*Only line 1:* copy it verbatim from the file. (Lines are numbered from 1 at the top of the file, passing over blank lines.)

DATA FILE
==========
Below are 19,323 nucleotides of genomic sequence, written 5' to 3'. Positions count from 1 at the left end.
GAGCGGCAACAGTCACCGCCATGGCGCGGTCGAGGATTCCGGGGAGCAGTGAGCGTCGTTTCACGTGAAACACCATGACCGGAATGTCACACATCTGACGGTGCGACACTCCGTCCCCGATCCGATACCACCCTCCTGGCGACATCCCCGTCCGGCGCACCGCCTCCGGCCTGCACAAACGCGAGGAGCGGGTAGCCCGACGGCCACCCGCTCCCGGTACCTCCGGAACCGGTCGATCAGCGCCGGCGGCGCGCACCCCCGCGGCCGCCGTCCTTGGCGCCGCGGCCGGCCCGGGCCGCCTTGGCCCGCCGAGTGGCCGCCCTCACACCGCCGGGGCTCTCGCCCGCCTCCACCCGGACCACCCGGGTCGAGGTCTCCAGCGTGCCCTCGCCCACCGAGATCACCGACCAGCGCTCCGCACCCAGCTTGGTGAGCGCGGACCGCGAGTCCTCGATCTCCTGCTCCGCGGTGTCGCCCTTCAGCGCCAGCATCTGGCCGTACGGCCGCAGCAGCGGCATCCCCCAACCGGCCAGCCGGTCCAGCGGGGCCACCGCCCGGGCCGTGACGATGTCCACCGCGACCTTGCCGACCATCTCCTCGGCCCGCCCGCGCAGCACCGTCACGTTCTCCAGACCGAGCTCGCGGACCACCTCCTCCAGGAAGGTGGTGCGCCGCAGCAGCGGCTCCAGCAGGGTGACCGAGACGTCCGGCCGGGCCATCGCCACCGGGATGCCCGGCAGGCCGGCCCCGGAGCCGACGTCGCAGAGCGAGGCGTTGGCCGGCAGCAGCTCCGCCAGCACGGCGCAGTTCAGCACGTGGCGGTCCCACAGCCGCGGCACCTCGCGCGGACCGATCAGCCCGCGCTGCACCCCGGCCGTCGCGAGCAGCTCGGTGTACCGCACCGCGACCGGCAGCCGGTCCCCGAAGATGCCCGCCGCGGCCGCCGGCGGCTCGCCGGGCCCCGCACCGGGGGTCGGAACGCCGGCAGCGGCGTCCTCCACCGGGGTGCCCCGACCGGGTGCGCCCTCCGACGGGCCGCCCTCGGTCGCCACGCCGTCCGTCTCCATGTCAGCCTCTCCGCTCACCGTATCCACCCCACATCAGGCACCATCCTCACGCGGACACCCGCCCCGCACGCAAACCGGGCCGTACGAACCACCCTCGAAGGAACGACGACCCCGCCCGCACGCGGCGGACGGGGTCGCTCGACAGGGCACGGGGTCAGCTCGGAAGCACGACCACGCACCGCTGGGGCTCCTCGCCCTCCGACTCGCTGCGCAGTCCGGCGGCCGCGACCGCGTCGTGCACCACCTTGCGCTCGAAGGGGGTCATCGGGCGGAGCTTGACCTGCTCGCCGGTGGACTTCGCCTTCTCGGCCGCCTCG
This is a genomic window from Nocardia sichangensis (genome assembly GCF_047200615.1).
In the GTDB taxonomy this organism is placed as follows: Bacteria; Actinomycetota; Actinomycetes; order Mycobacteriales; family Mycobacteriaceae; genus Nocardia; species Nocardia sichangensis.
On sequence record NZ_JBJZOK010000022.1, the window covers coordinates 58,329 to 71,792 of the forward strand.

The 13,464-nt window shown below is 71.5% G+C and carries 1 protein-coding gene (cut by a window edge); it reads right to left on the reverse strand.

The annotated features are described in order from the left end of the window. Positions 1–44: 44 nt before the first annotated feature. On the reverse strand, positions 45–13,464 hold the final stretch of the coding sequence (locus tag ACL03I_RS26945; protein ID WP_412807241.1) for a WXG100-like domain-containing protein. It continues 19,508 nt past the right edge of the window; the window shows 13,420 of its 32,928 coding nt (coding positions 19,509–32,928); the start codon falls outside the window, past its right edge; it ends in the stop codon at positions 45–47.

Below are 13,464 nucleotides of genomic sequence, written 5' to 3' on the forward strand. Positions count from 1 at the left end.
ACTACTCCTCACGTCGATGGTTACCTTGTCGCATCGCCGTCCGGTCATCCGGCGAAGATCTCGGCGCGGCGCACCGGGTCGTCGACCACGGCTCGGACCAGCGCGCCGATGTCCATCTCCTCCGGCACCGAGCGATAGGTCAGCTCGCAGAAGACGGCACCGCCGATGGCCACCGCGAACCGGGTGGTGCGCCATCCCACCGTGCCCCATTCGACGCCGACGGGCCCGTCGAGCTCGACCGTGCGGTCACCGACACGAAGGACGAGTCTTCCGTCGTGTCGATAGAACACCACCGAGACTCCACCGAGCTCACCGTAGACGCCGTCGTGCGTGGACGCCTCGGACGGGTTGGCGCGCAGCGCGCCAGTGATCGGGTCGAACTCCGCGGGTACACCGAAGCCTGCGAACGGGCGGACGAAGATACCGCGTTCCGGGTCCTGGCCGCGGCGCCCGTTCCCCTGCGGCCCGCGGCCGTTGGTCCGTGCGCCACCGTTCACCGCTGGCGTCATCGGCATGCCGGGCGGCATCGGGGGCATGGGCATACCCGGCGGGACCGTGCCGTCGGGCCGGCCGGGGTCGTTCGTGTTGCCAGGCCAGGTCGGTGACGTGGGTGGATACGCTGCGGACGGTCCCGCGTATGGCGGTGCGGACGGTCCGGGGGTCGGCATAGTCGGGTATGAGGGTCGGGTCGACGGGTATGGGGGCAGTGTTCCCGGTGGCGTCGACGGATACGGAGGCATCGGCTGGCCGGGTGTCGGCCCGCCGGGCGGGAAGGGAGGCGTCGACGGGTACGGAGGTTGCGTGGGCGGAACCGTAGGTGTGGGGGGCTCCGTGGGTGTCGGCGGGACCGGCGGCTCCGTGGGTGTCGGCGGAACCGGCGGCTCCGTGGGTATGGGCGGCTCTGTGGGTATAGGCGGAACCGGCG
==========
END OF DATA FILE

Below are 19,323 nucleotides of genomic sequence, written 5' to 3'. Positions count from 1 at the left end.